Cape Town — South African government negotiators have improved their pay offer to civil servants in a bid to end a crippling nation-wide strike which has lasted for more than two weeks.
Unions have yet to decide on the offer, but labour leaders signalled in interviews early on Tuesday that they were in favour of their members accepting it.
A government statement issued Tuesday said that, acting on a directive from President Jacob Zuma, negotiators had returned to talks with public service unions and negotiated a "draft settlement offer" of a 7.5 percent pay increase and a monthly housing allowance of R800 (U.S. $110).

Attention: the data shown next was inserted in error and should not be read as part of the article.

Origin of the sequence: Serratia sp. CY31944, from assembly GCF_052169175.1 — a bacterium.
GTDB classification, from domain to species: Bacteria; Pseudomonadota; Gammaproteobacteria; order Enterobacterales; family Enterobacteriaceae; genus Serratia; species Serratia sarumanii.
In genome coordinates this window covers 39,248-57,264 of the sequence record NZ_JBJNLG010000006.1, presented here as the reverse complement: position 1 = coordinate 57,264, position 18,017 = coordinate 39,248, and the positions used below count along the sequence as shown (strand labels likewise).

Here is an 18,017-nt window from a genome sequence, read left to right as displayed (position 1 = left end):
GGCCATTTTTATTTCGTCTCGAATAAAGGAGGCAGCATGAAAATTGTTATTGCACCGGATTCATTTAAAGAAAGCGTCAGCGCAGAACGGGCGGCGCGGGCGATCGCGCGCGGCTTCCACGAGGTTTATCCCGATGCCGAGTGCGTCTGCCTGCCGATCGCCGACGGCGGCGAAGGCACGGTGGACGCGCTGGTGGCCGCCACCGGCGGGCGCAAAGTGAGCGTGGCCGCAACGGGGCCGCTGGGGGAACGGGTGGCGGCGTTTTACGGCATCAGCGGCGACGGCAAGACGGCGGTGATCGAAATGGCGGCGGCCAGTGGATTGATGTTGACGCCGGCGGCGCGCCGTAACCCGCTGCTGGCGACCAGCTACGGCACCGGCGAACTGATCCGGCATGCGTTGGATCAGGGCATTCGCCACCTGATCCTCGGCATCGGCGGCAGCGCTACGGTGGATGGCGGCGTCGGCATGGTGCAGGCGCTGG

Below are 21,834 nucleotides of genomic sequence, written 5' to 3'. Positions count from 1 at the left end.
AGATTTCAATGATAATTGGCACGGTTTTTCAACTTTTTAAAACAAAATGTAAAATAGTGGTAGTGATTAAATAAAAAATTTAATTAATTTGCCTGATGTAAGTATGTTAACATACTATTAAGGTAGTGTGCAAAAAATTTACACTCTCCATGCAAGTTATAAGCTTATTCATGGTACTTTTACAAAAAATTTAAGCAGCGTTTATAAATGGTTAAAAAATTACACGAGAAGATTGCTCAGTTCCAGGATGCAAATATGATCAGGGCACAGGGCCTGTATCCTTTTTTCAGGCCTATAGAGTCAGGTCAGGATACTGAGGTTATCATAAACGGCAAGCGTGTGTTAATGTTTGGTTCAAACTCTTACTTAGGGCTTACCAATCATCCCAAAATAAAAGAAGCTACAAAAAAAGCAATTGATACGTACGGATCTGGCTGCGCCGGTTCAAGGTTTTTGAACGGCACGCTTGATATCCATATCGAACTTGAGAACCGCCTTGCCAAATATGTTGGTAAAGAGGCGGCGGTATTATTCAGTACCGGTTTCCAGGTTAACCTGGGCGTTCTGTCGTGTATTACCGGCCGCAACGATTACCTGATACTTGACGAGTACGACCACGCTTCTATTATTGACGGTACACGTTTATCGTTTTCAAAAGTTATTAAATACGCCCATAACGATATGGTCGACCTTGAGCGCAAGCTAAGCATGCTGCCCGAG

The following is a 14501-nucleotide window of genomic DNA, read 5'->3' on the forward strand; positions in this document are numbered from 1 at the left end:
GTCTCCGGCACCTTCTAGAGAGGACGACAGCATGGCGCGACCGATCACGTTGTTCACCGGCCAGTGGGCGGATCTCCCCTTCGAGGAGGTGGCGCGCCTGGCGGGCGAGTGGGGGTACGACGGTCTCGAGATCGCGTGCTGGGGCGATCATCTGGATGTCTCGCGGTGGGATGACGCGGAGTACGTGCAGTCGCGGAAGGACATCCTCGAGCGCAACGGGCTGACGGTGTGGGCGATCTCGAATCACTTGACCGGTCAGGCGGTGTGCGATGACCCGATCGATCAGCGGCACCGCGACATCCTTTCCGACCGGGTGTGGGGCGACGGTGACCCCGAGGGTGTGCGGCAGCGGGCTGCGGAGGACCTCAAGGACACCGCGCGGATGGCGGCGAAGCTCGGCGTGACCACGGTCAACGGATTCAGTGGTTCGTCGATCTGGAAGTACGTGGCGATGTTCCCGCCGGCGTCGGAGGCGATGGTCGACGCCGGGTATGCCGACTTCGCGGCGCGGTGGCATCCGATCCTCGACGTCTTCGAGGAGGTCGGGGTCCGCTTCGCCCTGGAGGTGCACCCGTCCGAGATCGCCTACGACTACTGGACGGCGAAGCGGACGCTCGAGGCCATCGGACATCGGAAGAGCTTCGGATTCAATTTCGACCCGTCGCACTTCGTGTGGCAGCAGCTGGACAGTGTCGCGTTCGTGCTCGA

The government's previous offer was a seven percent pay rise and a R700 housing allowance. Unions have been demanding 8.6 percent pay increases and a housing allowance of R1,000.
"The public service unions have requested more time for consultation on the draft settlement offer with their members," the government statement said. Negotiators would return to talks on Wednesday.
A spokesman for one major union coalition, the Independent Labour Caucus, was quoted by Bloomberg news as saying the strike would "in all probability" be called off. In an interview with the SA Broadcasting Corporation, a spokesman for the Congress of South African Trade Unions was more guarded but hinted that it would be difficult to continue the strike for the time it would take to secure any further improvement in the government offer.